Tuesday, June 26, 2012

Art-Nouveau Building

 On April 12th, Jim and I went searching for this building near the Eiffel Tower in the 7th arrondissement at 29 Avuene Rapp.  It was built by Lavirotte & Bigot in 1901 during the Art-Nouveau Period (1890-1914).

During the late 1800s, many European artists, graphic designers, and architects rebelled against formal, classical approaches to design. They believed that the greatest beauty could be found in nature. Organic (living creatures and plants) were used to decorate the outsides of buildings.  You'll find the "cows" under the center balcony.  The "woman" is over the front door.
Art Nouveau (French for "New Style") flourished in major European cities between 1890 and 1914.  In the United States, Art Nouveau ideas were expressed in the work of Louis Comfort Tiffany, Louis Sullivan, and Frank Lloyd Wright.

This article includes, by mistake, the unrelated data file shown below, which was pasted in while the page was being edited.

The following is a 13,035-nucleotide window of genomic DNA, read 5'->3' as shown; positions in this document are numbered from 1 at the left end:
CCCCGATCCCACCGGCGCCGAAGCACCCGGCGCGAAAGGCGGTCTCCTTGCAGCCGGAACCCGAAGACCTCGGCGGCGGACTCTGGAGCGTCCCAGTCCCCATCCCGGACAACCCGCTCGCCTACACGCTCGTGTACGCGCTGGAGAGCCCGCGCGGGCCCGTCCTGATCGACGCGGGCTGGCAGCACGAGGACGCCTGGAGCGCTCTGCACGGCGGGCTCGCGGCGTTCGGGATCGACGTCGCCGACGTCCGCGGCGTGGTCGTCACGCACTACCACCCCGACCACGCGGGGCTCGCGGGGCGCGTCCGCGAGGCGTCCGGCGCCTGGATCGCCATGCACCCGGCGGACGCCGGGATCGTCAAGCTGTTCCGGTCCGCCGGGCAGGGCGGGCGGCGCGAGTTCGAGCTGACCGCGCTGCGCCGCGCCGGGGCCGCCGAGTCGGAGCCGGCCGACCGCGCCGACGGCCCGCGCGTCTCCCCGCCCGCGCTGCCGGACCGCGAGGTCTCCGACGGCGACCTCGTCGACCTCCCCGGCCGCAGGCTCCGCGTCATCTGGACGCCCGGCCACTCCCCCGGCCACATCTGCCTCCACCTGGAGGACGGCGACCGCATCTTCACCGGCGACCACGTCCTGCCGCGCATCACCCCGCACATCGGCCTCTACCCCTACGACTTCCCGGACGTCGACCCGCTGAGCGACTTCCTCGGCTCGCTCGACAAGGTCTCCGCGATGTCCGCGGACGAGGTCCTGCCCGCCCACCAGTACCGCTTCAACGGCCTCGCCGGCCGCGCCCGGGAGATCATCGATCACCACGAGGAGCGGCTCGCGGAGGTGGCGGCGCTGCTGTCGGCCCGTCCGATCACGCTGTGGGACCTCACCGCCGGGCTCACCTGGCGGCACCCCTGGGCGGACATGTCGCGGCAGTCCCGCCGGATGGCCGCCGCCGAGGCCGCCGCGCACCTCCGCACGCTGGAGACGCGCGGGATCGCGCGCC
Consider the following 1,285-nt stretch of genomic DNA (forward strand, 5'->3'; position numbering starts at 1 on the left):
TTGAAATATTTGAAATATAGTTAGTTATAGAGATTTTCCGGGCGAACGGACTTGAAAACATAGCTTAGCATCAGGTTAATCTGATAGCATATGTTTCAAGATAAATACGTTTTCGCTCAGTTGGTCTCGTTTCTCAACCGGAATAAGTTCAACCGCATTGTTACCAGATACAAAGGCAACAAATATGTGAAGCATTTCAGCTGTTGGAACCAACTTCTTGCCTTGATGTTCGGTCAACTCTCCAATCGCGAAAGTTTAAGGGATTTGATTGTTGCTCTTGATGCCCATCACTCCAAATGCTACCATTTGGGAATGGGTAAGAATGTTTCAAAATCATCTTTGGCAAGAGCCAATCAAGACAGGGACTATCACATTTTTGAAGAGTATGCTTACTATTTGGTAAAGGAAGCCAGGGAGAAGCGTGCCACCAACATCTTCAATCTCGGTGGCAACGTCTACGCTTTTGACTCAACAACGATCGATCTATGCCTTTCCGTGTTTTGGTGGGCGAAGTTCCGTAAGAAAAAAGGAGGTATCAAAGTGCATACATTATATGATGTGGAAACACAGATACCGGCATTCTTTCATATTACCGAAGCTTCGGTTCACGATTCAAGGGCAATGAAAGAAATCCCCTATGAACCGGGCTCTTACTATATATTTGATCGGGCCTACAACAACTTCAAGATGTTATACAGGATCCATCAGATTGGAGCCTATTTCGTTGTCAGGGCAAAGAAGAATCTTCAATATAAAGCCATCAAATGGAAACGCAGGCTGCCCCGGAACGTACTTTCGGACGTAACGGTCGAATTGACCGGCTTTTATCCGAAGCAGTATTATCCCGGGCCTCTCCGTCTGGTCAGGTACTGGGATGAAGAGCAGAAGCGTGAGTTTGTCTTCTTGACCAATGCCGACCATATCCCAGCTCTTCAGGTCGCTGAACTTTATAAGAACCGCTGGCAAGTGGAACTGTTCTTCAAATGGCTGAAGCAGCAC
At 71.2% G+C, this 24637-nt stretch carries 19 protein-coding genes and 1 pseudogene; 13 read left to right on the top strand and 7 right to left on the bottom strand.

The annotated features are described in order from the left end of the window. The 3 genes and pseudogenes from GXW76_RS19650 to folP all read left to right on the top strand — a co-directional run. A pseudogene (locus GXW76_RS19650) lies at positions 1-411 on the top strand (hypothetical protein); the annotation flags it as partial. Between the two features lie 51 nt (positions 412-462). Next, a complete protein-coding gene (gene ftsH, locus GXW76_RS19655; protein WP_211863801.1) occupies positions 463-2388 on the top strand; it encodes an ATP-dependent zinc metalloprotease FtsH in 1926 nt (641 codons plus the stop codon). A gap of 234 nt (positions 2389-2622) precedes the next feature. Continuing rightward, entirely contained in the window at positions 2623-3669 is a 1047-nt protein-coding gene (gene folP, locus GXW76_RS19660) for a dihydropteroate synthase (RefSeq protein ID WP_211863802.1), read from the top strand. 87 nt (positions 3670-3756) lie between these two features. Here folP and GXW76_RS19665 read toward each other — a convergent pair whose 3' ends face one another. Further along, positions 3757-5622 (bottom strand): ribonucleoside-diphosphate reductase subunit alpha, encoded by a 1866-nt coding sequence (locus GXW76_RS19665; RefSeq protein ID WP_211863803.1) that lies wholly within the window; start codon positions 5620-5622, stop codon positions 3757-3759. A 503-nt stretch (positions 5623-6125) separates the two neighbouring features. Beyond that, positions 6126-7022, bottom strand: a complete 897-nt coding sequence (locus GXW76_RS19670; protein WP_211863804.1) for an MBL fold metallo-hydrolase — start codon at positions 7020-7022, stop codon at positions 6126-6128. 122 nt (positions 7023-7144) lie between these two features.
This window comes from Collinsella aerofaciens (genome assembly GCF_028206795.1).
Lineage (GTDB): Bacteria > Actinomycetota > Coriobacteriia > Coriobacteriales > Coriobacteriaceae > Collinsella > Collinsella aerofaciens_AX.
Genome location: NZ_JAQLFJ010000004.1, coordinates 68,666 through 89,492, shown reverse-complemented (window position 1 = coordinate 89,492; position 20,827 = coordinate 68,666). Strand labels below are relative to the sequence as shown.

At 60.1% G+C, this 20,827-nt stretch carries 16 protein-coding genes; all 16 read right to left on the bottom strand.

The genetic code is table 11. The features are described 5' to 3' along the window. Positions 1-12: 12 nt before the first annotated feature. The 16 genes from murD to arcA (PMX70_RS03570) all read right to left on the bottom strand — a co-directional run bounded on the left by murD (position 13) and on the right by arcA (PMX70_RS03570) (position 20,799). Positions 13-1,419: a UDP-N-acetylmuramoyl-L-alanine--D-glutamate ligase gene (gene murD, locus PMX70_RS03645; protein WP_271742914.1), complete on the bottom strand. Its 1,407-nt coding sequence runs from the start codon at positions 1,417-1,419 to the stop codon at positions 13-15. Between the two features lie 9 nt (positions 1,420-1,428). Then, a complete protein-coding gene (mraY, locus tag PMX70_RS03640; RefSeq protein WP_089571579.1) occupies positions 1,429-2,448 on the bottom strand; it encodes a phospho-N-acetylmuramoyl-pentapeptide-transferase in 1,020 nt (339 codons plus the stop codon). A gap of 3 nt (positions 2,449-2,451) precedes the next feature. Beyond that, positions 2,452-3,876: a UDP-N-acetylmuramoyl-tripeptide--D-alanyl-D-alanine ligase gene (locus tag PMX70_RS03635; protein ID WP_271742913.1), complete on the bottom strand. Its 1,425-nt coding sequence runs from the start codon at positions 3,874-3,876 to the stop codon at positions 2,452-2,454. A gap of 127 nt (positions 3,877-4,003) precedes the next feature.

In the later half of the twentieth century, Modernist architects took the concept of organic architecture to new heights. By using new forms of concrete and cantilever trusses, architects could create swooping arches without visible beams or pillars.

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